, 1853: Bristol and Exter Railway.
Although the broad gauge main line south-westwards from Bristol had been strongly sponsored by the Great Western, it was at first an independent company, and its management enjoyed displaying its independence on many occasions — sometimes to tlie considerable embarrassment of the Great Western. James Pearson was locomotive superintendent, and he designed the extraordinary 4-2-4 tank engines, with a single pair of driving wheels 9 ft. in diameter. Eight of them were originally built, and they handled the express traffic between Bristol and Exeter for several years. Our picture shows their peculiar appearance from the rear end, but they were no less extraordinary at the front. The cylinders were partly enclosed in the base of the D-shaped smokebox, but the latter was so short from front to back that part of the cylinders protruded at the front. They had also a most unusual form of suspension of the main driving axles. The housing for the outer helical spring can be seen hanging down outside the driving wheel. The original engines were scrapped after a life of about 16 years, and four new engines with 8 ft. 10 in. driving wheels were built in their place. After the Bristol and Exeter Railway was absorbed by the Great Western they were converted into 4-2-2 tender engines. [Nock, p. 120]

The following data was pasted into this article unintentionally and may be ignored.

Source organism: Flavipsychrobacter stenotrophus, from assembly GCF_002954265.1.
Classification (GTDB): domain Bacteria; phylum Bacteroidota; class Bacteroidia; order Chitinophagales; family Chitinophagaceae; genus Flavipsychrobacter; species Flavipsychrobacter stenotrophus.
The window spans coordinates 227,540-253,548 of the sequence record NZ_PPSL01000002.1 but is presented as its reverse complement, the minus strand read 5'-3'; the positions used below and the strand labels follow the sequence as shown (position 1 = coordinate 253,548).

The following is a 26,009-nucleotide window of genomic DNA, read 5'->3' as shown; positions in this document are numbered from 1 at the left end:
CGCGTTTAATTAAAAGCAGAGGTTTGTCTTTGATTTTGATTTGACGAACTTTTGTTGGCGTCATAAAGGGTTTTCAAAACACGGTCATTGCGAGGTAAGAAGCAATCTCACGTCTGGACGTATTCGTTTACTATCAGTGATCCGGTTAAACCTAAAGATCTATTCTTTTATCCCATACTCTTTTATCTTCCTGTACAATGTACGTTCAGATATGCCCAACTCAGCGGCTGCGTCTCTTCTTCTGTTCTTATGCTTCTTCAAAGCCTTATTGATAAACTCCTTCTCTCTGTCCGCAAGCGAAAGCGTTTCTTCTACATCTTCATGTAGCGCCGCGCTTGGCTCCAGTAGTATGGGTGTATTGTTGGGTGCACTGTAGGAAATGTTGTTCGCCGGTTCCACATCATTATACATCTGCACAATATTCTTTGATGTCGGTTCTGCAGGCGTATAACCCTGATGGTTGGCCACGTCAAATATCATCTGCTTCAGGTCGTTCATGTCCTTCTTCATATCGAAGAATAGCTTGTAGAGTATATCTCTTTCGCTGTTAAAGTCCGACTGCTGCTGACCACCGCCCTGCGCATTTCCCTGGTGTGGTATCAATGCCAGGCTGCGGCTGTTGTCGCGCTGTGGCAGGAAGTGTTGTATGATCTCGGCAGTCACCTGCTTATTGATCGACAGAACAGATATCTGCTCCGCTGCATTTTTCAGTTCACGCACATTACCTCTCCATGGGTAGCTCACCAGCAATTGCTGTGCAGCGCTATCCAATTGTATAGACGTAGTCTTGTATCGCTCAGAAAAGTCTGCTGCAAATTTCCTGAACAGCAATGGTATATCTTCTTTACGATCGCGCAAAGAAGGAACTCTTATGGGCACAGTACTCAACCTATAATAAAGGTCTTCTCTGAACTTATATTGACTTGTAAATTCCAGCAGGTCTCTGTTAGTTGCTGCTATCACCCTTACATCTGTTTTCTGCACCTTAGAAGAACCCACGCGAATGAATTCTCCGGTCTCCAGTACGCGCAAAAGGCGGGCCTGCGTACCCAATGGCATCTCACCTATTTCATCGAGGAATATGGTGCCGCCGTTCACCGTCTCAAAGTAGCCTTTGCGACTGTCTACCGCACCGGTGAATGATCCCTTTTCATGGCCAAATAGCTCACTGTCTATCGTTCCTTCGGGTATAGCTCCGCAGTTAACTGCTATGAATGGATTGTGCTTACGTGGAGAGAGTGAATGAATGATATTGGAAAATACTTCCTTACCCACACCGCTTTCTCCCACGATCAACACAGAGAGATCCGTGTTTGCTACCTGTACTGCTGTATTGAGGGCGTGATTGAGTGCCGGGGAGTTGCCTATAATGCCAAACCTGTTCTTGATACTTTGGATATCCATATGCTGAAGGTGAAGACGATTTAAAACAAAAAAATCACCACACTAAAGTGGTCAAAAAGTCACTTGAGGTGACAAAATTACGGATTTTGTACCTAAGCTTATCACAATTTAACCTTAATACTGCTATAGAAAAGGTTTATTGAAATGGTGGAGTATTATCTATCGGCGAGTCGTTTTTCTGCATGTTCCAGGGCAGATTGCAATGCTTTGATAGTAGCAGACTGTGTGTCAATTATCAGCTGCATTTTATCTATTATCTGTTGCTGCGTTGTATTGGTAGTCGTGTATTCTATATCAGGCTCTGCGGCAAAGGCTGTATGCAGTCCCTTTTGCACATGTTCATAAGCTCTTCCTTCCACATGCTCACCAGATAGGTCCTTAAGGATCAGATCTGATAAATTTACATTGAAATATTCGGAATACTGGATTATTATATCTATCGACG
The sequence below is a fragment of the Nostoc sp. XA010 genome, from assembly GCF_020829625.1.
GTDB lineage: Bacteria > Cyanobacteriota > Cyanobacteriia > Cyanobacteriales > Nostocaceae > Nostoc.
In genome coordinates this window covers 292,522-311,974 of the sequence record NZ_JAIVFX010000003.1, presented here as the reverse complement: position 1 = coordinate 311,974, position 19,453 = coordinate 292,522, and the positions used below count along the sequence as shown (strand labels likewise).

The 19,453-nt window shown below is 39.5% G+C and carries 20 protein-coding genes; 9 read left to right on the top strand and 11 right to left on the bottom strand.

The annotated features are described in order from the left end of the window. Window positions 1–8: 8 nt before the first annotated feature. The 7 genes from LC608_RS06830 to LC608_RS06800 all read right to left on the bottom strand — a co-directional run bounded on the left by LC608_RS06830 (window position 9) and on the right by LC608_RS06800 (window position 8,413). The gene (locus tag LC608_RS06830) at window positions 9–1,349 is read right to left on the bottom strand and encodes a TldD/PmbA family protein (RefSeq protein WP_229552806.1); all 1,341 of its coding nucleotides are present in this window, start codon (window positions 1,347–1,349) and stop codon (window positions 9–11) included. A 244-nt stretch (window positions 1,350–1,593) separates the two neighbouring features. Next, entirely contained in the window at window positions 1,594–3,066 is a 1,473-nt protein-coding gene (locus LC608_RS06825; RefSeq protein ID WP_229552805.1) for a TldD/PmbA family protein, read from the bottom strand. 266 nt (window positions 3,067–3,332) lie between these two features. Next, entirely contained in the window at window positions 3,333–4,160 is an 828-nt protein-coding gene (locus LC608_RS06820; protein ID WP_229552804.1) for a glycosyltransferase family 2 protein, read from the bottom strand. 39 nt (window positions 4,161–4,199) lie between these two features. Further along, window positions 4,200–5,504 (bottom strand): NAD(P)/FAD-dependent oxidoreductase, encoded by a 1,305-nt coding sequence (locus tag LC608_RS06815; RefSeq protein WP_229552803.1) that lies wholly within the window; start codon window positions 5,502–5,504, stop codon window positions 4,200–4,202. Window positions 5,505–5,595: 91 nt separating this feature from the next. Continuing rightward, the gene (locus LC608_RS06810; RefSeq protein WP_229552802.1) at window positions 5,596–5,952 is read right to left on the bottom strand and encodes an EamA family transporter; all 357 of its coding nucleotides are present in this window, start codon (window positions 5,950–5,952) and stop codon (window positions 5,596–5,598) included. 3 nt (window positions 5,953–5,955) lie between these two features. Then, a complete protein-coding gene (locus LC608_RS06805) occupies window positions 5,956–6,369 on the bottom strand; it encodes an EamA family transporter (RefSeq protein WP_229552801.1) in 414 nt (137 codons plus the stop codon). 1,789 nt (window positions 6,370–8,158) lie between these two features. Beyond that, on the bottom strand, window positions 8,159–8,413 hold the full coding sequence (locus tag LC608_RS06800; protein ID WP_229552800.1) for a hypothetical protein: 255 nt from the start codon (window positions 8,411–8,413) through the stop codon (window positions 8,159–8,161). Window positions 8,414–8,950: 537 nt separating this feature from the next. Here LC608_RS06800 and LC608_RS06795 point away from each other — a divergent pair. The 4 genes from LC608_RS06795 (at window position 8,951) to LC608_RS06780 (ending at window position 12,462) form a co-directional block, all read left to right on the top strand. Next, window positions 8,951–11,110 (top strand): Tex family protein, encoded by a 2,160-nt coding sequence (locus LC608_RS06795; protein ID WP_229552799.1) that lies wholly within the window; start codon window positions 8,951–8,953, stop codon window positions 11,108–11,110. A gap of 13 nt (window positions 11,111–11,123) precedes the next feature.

Nock, O. S. The Pocket Encylopaedia of British Steam Locomotives. Illustrations by Clifford and Wendy Meadway. Poole: Blandford Press, 1964.
Last modified 11 September 2004